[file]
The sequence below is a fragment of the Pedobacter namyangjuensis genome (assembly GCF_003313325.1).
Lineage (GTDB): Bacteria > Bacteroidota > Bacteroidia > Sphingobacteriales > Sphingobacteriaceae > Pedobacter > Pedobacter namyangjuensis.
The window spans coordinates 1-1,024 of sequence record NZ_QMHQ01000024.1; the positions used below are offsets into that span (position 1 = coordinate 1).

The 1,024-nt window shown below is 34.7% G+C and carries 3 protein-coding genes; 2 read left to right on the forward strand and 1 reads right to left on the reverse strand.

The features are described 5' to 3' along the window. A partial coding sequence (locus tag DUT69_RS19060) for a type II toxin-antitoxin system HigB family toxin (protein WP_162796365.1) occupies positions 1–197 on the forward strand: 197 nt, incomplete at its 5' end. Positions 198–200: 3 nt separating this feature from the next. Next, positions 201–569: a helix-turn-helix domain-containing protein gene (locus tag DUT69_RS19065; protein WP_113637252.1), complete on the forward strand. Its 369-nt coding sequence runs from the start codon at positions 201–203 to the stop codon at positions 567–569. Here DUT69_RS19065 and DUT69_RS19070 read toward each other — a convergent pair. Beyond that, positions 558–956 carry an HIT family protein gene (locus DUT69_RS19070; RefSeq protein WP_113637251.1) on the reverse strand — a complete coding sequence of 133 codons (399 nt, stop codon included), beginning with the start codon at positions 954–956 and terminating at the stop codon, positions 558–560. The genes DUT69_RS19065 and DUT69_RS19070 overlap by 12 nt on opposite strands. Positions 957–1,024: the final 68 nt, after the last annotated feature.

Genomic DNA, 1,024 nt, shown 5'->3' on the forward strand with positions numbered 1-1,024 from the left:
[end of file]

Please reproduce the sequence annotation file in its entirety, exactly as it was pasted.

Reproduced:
The sequence below is a fragment of the Pedobacter namyangjuensis genome (assembly GCF_003313325.1).
Lineage (GTDB): Bacteria > Bacteroidota > Bacteroidia > Sphingobacteriales > Sphingobacteriaceae > Pedobacter > Pedobacter namyangjuensis.
The window spans coordinates 1-1,024 of sequence record NZ_QMHQ01000024.1; the positions used below are offsets into that span (position 1 = coordinate 1).

The 1,024-nt window shown below is 34.7% G+C and carries 3 protein-coding genes; 2 read left to right on the forward strand and 1 reads right to left on the reverse strand.

The features are described 5' to 3' along the window. A partial coding sequence (locus tag DUT69_RS19060) for a type II toxin-antitoxin system HigB family toxin (protein WP_162796365.1) occupies positions 1–197 on the forward strand: 197 nt, incomplete at its 5' end. Positions 198–200: 3 nt separating this feature from the next. Next, positions 201–569: a helix-turn-helix domain-containing protein gene (locus tag DUT69_RS19065; protein WP_113637252.1), complete on the forward strand. Its 369-nt coding sequence runs from the start codon at positions 201–203 to the stop codon at positions 567–569. Here DUT69_RS19065 and DUT69_RS19070 read toward each other — a convergent pair. Beyond that, positions 558–956 carry an HIT family protein gene (locus DUT69_RS19070; RefSeq protein WP_113637251.1) on the reverse strand — a complete coding sequence of 133 codons (399 nt, stop codon included), beginning with the start codon at positions 954–956 and terminating at the stop codon, positions 558–560. The genes DUT69_RS19065 and DUT69_RS19070 overlap by 12 nt on opposite strands. Positions 957–1,024: the final 68 nt, after the last annotated feature.

Genomic DNA, 1,024 nt, shown 5'->3' on the forward strand with positions numbered 1-1,024 from the left: